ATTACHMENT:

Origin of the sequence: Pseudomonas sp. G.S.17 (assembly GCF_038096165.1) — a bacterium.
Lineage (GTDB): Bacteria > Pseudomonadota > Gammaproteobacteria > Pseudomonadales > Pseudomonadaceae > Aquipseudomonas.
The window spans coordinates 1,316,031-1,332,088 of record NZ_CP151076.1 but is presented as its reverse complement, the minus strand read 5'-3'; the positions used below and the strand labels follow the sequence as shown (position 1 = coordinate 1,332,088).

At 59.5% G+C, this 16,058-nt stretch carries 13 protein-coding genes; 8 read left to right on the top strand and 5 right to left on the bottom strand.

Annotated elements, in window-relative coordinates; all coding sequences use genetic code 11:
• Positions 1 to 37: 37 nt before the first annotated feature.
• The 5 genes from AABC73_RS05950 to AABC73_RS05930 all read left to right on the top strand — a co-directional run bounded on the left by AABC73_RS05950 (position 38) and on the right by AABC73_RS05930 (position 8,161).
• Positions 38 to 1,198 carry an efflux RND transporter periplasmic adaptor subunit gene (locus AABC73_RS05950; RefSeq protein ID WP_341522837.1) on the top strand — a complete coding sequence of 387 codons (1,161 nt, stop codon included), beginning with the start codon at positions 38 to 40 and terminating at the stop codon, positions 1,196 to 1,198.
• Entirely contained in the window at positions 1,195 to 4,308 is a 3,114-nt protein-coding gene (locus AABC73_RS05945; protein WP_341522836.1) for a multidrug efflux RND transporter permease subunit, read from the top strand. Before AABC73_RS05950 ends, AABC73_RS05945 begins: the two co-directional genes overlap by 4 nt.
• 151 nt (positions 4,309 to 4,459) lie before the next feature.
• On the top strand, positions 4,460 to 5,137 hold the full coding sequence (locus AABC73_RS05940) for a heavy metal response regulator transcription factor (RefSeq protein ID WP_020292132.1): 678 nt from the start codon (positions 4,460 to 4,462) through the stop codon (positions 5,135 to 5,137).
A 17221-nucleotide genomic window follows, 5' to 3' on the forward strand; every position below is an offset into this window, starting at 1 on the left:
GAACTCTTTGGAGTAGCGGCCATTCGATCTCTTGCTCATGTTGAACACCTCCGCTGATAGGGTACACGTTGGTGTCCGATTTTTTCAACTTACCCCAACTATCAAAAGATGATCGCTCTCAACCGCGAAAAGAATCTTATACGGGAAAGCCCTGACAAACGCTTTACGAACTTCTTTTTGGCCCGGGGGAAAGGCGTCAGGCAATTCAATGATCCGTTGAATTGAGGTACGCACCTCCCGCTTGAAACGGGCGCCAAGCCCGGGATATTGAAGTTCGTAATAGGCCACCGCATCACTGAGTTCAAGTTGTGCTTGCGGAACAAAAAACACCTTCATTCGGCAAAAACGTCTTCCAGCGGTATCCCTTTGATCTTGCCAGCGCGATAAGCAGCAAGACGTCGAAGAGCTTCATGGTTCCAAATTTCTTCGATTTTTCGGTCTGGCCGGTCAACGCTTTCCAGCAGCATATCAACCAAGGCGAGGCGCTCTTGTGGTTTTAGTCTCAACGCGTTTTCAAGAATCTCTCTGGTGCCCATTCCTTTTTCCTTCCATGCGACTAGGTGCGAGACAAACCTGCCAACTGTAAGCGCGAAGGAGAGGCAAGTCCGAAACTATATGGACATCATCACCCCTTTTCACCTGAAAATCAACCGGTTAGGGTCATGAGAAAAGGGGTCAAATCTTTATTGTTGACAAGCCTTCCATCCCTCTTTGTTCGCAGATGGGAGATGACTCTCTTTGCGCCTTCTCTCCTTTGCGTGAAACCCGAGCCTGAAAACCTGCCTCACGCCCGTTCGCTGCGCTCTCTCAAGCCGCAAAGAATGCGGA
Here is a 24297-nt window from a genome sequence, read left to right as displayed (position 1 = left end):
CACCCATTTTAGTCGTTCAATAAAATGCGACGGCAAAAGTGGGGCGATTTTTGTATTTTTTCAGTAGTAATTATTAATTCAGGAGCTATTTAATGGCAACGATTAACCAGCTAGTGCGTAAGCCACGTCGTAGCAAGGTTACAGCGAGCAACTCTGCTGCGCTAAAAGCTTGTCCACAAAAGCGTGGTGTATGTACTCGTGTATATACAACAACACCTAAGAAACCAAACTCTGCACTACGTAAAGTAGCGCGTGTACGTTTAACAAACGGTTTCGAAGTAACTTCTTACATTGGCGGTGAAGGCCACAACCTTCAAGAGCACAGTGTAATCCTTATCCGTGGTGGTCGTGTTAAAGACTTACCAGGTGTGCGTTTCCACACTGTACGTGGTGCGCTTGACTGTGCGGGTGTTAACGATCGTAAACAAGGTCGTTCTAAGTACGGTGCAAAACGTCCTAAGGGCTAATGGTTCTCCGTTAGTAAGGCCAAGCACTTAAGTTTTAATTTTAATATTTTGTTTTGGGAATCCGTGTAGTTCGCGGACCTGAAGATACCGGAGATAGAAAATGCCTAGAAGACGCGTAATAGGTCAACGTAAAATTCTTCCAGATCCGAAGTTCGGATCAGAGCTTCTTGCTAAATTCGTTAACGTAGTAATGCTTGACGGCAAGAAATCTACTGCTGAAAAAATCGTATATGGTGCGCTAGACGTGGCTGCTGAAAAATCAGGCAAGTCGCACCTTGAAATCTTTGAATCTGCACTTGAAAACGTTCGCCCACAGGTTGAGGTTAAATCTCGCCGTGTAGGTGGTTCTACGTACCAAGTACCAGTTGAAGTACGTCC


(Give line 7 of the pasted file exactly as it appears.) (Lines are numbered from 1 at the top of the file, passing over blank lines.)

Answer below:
• The 5 genes from AABC73_RS05950 to AABC73_RS05930 all read left to right on the top strand — a co-directional run bounded on the left by AABC73_RS05950 (position 38) and on the right by AABC73_RS05930 (position 8,161).